Yellow Spot Fact Sheet Western Region
Published: 22 Aug 2011
Yellow spot, caused by the fungus Pyrenophora tritici-repentis, is an important stubble-borne disease of wheat. While the primary infection originates from wheat stubble, the secondary infection occurs in the crop canopy and can be spread by wind.
This fungal infection reduces the photosynthetic area and can result in reduced grain yield. Trials in Western Australia have reported up to a 20 per cent yield reduction in infected very susceptible varieties.
- A one-year break from wheat and practices that reduce surface stubble, decrease inoculum levels and provide control.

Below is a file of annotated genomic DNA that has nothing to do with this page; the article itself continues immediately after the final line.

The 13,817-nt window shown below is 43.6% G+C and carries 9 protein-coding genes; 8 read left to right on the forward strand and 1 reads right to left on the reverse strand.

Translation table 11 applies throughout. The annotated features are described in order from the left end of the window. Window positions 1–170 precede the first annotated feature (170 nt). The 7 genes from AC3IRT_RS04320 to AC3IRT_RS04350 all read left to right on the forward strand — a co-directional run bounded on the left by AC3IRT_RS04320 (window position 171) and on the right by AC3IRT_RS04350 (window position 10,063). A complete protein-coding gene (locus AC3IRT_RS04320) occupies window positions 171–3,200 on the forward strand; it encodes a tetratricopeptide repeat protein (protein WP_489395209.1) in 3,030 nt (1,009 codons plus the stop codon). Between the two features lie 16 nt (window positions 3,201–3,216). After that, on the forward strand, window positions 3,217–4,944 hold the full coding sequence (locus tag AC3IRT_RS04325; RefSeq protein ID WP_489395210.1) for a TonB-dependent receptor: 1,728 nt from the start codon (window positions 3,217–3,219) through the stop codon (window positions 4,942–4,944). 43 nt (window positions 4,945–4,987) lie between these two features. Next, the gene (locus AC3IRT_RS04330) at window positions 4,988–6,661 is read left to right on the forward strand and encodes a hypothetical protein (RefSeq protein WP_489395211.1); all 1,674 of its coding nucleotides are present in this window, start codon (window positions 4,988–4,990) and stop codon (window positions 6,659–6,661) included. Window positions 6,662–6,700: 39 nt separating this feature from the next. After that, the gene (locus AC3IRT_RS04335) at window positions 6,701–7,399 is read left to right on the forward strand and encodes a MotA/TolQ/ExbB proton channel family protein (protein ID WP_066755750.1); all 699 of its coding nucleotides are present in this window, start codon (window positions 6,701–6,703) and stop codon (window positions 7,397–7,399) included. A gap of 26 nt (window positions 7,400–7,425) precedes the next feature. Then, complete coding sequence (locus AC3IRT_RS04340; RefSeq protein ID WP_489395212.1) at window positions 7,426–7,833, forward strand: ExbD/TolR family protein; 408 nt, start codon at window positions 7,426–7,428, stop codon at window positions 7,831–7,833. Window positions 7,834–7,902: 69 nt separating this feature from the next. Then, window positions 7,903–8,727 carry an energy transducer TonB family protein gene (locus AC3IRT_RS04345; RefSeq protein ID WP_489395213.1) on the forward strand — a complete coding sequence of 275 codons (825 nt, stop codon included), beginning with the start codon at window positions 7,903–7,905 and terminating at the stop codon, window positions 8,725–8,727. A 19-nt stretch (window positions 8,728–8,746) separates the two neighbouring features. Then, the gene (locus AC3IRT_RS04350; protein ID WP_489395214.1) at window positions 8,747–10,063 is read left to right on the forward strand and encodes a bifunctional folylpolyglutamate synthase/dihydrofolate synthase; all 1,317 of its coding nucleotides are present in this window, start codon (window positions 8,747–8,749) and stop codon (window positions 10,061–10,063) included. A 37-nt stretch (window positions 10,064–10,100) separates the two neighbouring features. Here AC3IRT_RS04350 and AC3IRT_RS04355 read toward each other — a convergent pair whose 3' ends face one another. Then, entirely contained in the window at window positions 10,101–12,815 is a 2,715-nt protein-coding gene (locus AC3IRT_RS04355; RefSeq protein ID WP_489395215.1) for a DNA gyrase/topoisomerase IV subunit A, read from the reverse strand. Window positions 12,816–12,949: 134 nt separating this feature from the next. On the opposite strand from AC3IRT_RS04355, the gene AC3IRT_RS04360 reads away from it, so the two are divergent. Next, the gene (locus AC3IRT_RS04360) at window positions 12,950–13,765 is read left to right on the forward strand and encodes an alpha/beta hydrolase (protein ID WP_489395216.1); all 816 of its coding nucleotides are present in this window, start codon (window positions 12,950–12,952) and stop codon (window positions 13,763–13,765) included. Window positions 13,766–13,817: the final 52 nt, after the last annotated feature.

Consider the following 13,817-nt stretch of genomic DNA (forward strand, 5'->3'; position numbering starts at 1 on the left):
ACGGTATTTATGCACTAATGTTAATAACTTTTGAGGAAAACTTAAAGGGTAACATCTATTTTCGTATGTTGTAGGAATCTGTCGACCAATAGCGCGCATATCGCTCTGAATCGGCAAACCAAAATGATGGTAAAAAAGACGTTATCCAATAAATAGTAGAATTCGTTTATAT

- If wheat-on-wheat must be grown, avoid sowing susceptible varieties into last year's wheat or barley stubble.
- Temperatures of 15°C to 28°C, with up to 12 hours of leaf wetness, are optimal conditions for infection.
- Typical tan-coloured lesions surrounded with yellow halos on leaves and distinctive blackfruiting bodies on stubbles are good diagnostic indicators of yellow spot infection.
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